On Thursday, the singer tweeted about a time she visited Biden’s office for a discussion, finding him “Forthright, Kind, & Smart.”
Cher added that as she was leaving, he walked her to the door and gave her a hug. She pointed out that while she was “Fine With It,” that was her own personal experience.
But the singer said Biden also should commit to being more aware of “WOMENS SPACE.”
The accusations against the Democrat initially emerged at the end of March when former Nevada Assemblywoman Lucy Flores wrote an article for New York Magazine’s The Cut in which she claimed that during a 2014 campaign event in her state, Biden placed his hands on her shoulders, smelled her hair and kissed her head.
Days later, Amy Lappos, a former congressional aide who lives in Connecticut, told The Hartford Courant that at a 2009 political fundraiser, Biden grabbed her by the head and rubbed noses with her.
Two additional women then spoke out about their experiences with Biden in a New York Times report, and three more in The Washington Post. The allegations range from Biden resting his hand on the thigh of a college student to him pressing his forehead against that of a White House intern and calling her a “pretty girl.”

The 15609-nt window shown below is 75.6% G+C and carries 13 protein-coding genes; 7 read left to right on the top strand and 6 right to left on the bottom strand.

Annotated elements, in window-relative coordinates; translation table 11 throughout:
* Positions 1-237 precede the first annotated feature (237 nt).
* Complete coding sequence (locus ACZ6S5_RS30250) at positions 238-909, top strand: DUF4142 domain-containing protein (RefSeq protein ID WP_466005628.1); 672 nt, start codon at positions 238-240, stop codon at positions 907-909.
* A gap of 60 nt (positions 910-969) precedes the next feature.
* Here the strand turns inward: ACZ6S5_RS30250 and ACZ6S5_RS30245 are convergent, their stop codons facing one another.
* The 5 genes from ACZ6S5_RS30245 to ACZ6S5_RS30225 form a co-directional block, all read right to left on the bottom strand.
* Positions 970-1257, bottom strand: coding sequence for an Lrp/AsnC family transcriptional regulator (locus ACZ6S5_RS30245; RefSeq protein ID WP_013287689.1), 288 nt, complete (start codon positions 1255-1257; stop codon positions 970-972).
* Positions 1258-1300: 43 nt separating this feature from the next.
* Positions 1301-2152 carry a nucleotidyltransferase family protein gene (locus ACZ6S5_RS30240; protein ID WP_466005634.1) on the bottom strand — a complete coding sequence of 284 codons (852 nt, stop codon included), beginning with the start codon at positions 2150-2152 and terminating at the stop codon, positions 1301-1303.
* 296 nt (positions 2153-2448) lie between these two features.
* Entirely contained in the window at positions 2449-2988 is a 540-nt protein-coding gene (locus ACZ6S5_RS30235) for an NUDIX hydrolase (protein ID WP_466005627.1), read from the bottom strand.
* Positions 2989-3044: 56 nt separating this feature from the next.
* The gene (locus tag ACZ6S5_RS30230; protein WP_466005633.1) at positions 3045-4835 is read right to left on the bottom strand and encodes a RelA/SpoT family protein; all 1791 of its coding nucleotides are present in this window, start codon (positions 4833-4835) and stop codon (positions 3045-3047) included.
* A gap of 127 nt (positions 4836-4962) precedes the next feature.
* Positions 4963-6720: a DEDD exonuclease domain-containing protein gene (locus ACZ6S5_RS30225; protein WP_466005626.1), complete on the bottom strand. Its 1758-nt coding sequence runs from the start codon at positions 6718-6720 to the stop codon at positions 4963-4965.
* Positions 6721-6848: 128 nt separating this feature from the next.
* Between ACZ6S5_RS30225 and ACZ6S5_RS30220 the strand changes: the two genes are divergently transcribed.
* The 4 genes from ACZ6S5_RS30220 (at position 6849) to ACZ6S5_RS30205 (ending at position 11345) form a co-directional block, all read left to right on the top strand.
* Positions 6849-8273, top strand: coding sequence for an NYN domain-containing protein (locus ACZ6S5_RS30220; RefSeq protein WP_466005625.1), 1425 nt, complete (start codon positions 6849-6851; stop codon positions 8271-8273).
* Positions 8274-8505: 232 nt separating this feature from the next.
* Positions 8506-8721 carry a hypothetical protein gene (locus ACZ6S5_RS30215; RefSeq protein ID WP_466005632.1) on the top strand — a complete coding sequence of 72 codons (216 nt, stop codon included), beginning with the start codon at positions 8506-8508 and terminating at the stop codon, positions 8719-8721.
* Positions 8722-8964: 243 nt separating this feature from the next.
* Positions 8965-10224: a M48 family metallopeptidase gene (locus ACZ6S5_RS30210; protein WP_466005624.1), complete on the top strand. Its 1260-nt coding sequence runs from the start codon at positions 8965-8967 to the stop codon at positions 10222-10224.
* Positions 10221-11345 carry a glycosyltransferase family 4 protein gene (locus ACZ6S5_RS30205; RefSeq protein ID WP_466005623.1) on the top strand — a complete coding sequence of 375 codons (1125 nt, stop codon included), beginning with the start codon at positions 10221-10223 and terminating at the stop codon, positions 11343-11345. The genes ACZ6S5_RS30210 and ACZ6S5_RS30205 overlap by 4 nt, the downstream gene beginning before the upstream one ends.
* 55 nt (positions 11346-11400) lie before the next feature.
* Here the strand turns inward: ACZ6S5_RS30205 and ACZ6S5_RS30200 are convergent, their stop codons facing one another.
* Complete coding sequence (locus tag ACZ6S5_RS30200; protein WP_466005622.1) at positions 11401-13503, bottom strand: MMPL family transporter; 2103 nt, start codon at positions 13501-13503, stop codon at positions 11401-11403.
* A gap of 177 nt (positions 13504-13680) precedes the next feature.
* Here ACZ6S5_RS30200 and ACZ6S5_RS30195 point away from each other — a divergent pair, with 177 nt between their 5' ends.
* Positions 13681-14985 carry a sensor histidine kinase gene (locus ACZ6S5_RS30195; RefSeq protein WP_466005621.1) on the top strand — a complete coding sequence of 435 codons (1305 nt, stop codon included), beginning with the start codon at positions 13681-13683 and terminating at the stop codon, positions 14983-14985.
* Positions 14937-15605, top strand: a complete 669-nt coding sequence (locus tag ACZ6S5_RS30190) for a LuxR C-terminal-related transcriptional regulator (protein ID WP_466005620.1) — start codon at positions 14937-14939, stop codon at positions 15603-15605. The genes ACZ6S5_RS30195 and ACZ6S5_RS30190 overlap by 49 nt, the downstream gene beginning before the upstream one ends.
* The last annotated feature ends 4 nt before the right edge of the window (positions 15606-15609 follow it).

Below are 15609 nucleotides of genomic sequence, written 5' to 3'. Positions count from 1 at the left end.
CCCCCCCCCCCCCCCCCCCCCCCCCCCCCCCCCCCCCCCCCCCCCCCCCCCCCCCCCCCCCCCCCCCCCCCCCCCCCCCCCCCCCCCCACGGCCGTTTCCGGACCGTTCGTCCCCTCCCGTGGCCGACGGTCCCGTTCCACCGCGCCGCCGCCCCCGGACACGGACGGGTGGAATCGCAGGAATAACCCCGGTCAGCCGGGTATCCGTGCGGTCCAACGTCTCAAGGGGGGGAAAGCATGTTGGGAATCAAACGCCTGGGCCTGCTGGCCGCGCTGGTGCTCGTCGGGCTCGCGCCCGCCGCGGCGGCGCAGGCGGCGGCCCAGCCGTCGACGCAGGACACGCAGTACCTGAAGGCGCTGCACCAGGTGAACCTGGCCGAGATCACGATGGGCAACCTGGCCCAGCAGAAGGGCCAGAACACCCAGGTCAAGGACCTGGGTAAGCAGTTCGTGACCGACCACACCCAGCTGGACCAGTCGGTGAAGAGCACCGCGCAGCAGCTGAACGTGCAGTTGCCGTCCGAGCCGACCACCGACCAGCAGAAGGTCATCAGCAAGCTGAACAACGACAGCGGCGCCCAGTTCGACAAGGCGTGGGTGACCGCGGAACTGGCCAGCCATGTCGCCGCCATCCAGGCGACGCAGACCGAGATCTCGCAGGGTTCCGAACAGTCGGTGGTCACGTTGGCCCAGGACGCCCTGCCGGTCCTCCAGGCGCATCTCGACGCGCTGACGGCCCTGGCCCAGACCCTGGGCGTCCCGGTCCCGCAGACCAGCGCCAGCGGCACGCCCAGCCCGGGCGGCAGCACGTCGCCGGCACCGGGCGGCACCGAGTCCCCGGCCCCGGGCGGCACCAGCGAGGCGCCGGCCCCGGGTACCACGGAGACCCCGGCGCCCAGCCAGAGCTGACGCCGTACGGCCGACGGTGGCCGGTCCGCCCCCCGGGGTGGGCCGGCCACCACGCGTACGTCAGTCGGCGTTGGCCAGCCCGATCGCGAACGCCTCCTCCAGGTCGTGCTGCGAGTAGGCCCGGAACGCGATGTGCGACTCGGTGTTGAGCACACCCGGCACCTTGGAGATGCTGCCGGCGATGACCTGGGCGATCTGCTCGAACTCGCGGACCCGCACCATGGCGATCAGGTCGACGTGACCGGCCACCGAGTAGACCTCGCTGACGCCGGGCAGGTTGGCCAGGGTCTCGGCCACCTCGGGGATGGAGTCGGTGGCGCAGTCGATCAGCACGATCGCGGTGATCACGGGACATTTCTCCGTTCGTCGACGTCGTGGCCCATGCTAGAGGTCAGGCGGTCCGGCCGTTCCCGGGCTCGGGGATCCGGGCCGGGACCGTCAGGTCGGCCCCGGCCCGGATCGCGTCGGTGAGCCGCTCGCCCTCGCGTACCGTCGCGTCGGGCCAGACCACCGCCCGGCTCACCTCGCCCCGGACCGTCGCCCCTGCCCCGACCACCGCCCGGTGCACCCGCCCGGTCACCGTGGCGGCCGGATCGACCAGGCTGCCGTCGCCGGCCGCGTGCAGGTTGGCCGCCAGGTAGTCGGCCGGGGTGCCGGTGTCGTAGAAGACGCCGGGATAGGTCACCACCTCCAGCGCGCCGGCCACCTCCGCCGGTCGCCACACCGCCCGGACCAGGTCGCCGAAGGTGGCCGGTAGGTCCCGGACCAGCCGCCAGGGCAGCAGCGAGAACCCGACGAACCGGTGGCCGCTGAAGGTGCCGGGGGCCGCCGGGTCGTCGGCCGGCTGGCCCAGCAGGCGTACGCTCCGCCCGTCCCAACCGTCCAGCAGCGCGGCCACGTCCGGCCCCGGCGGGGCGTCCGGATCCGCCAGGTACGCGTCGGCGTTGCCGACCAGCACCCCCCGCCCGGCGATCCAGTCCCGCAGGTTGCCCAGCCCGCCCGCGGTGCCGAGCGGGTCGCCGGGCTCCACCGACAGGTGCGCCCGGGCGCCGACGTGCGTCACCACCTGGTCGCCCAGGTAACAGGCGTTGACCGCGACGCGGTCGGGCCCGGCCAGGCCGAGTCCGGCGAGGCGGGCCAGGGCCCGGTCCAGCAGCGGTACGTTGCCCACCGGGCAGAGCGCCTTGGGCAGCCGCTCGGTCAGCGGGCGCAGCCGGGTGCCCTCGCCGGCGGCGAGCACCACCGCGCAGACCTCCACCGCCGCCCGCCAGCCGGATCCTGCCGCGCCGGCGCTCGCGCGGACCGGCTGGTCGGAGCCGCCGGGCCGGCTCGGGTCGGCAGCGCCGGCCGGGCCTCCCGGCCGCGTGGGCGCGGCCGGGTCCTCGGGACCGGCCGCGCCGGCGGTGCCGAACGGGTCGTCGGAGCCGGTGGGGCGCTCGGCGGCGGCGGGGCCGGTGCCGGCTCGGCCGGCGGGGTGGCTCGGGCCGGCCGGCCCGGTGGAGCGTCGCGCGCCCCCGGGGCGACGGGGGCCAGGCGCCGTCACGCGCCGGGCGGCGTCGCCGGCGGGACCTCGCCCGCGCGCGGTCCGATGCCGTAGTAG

On Wednesday, Biden released a video on Twitter. In it, he didn’t apologize for his touchy-feely behavior, but he noted that he understands “the boundaries of protected personal space have been reset” and vowed to “be much more mindful.”
Biden has received a mixture of support and criticism amid the wave of accusations. Earlier this week, members of ABC’s “The View” including Meghan McCain characterized his behavior as part of his warm demeanor, and MSNBC’s Mika Brzezinski called concerns over the politician a sign that the Me Too movement against sexual misconduct has gone too far.
House Speaker Nancy Pelosi (D-Calif.) said on Monday that while the stories don’t disqualify Biden from being president, he has to realize that “in the world we live in now, people’s space is important to them.”